Stenotrachelidae, commonly called false longhorn beetles is a family of beetles, in the large suborder Polyphaga.
Ophryastes turbinatus is a species in the subfamily Entiminae, in the suborder Polyphaga . It is found in North America.
Acmaeodera rubrocuprea is a species in the family Buprestidae, in the suborder Polyphaga . The distribution range of Acmaeodera rubrocuprea includes Central America and North America.
Photinus stellaris is a species in the family Lampyridae ("fireflies"), in the suborder Polyphaga . It is found in North America.
Europs pallipennis is a species in the family Monotomidae, in the suborder Polyphaga . It is found in North America.
Carpelimus aridus is a species in the subfamily Oxytelinae, in the suborder Polyphaga . It is found in the Caribbean.
Cychrini is a tribe of ground beetles in the family Carabidae. There are at least 60 described species in Cychrini.
Pedostrangalia is a family of beetles which belong to the subfamily of cerambycidae in the family of longhorn beetles.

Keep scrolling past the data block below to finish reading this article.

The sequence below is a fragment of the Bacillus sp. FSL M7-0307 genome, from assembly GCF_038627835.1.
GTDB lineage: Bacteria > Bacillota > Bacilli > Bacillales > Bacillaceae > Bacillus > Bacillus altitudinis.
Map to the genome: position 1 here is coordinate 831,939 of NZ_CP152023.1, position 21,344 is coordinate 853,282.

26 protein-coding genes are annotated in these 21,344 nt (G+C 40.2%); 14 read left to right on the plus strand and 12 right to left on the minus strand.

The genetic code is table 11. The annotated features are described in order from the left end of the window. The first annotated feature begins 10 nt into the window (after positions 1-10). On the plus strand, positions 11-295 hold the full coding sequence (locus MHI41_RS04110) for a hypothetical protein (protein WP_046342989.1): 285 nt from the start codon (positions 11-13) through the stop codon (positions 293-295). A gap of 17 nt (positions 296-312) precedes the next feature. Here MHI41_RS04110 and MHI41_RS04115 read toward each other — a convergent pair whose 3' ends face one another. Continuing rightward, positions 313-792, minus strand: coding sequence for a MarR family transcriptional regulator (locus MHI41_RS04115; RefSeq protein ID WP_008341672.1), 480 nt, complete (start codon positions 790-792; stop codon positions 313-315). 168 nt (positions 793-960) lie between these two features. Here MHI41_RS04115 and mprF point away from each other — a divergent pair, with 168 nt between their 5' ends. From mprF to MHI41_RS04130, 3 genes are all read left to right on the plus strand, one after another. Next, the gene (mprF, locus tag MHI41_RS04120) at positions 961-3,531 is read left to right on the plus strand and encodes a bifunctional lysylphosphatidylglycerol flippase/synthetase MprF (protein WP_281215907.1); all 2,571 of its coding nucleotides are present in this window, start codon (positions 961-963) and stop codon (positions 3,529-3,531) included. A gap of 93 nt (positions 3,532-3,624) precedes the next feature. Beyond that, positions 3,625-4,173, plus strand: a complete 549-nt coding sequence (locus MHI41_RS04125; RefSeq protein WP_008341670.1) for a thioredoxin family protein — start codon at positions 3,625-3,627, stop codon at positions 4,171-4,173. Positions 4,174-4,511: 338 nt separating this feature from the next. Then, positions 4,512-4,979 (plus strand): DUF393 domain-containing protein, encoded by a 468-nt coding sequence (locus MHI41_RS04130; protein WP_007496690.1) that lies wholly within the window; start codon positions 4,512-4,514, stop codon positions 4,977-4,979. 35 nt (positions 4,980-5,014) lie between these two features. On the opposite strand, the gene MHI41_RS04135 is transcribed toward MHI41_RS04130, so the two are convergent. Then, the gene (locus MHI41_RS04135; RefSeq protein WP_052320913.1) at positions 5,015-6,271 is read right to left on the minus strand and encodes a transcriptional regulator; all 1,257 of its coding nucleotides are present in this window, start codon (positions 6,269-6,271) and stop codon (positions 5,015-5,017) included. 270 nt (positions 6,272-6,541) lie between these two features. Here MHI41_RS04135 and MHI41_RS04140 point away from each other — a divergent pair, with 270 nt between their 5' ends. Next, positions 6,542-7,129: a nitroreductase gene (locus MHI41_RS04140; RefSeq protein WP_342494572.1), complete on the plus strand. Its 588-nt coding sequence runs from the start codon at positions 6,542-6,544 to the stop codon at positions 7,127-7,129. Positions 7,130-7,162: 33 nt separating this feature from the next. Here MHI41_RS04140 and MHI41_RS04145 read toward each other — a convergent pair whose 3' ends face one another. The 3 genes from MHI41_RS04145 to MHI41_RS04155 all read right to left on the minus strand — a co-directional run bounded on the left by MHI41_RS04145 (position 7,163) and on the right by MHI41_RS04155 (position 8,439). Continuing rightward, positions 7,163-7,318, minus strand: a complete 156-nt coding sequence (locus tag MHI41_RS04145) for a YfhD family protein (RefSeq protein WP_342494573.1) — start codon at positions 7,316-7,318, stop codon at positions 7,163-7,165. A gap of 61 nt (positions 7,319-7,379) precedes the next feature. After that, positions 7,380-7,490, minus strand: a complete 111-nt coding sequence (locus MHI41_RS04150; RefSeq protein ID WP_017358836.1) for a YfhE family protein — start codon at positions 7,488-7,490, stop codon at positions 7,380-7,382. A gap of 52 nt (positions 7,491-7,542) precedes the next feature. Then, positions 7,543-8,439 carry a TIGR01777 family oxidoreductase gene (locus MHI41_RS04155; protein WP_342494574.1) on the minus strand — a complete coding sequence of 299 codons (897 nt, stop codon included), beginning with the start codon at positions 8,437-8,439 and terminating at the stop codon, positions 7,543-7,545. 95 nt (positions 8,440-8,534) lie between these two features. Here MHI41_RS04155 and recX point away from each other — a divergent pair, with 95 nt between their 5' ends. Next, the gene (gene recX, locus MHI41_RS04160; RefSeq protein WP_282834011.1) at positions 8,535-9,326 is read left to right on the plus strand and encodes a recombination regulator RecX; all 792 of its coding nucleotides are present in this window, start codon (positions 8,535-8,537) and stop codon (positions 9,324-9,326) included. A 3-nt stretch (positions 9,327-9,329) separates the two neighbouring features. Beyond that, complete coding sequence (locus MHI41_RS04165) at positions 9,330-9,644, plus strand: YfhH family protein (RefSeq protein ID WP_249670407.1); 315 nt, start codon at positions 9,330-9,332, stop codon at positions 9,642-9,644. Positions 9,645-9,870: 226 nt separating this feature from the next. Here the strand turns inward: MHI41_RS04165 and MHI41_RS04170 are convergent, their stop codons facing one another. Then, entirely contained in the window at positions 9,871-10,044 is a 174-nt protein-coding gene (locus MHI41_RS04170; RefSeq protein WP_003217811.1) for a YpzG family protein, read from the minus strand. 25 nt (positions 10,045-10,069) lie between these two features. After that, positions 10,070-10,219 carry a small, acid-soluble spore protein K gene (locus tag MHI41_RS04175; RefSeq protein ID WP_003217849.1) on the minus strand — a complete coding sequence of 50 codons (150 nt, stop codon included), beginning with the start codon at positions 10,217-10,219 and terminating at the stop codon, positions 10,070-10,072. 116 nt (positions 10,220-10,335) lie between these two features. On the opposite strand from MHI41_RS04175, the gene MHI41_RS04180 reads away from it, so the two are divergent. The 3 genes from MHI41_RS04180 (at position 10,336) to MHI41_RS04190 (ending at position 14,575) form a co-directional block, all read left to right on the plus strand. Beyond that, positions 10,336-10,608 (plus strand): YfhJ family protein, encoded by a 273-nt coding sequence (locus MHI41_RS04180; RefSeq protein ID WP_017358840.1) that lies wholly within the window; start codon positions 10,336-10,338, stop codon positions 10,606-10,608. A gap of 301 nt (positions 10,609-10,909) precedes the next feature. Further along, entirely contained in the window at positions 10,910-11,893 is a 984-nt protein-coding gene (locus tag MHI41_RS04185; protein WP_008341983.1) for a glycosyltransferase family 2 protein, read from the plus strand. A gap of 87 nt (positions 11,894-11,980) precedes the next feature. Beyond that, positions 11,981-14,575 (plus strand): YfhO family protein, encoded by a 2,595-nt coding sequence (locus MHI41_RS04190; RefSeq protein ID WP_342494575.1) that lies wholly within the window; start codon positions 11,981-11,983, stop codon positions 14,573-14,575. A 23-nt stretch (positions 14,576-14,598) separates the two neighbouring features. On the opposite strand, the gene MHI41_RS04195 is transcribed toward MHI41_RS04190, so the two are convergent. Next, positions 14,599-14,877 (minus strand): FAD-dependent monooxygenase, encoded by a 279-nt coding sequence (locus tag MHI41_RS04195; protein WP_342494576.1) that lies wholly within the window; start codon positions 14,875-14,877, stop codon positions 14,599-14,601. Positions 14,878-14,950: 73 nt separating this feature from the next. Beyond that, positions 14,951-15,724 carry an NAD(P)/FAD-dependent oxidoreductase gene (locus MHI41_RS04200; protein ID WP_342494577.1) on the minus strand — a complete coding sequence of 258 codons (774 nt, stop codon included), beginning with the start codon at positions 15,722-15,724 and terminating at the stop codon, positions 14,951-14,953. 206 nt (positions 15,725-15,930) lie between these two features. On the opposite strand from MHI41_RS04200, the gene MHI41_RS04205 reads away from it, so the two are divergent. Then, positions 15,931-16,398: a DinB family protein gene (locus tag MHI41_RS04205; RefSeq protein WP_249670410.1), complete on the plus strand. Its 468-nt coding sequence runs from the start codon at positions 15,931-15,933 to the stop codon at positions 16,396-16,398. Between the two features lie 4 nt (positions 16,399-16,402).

Phytophaga is a clade of beetles within the infraorder Cucujiformia consisting of the superfamilies Chrysomeloidea and Curculionoidea that are distinctive in the plant-feeding habit combined with the tarsi being pseudotetramerous or cryptopentamerous, where the fourth tarsal segment is typically greatly reduced or hidden by the third tarsal segment. The Cucujoidea are a sister to the Phytophaga. In some older literature the term Phytophaga was applied only to the Chrysomeloidea.
Euporus is a genus of beetles belonging to the large subfamily Cerambycinae in the family of longhorn beetles (Cerambycidae).
|Wikispecies has information related to Polyphaga (Coleoptera) .|